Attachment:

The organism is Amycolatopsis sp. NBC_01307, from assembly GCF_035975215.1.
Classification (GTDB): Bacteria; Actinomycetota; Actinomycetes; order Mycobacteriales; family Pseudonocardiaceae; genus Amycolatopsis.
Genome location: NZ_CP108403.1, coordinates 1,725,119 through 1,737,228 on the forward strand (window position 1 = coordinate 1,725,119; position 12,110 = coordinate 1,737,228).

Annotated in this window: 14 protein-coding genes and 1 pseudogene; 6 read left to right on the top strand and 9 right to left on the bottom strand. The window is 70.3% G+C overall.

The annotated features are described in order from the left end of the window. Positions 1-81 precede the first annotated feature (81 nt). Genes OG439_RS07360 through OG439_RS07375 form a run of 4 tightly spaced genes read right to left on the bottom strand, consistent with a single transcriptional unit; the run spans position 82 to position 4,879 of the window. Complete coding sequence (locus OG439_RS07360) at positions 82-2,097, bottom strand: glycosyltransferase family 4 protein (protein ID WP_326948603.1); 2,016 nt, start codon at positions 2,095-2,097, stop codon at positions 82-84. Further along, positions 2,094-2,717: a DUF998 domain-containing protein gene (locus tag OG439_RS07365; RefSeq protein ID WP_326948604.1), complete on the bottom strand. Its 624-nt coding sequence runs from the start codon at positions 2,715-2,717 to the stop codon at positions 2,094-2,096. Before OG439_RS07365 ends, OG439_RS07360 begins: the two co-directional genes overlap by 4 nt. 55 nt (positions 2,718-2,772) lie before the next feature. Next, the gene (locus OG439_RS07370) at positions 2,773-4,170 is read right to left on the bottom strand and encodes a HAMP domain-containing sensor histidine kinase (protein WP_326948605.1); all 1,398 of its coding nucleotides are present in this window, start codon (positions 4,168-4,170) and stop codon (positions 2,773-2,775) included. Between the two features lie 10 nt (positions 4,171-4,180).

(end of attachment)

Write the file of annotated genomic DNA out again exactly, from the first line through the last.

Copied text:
The organism is Amycolatopsis sp. NBC_01307, from assembly GCF_035975215.1.
Classification (GTDB): Bacteria; Actinomycetota; Actinomycetes; order Mycobacteriales; family Pseudonocardiaceae; genus Amycolatopsis.
Genome location: NZ_CP108403.1, coordinates 1,725,119 through 1,737,228 on the forward strand (window position 1 = coordinate 1,725,119; position 12,110 = coordinate 1,737,228).

Annotated in this window: 14 protein-coding genes and 1 pseudogene; 6 read left to right on the top strand and 9 right to left on the bottom strand. The window is 70.3% G+C overall.

The annotated features are described in order from the left end of the window. Positions 1-81 precede the first annotated feature (81 nt). Genes OG439_RS07360 through OG439_RS07375 form a run of 4 tightly spaced genes read right to left on the bottom strand, consistent with a single transcriptional unit; the run spans position 82 to position 4,879 of the window. Complete coding sequence (locus OG439_RS07360) at positions 82-2,097, bottom strand: glycosyltransferase family 4 protein (protein ID WP_326948603.1); 2,016 nt, start codon at positions 2,095-2,097, stop codon at positions 82-84. Further along, positions 2,094-2,717: a DUF998 domain-containing protein gene (locus tag OG439_RS07365; RefSeq protein ID WP_326948604.1), complete on the bottom strand. Its 624-nt coding sequence runs from the start codon at positions 2,715-2,717 to the stop codon at positions 2,094-2,096. Before OG439_RS07365 ends, OG439_RS07360 begins: the two co-directional genes overlap by 4 nt. 55 nt (positions 2,718-2,772) lie before the next feature. Next, the gene (locus OG439_RS07370) at positions 2,773-4,170 is read right to left on the bottom strand and encodes a HAMP domain-containing sensor histidine kinase (protein WP_326948605.1); all 1,398 of its coding nucleotides are present in this window, start codon (positions 4,168-4,170) and stop codon (positions 2,773-2,775) included. Between the two features lie 10 nt (positions 4,171-4,180).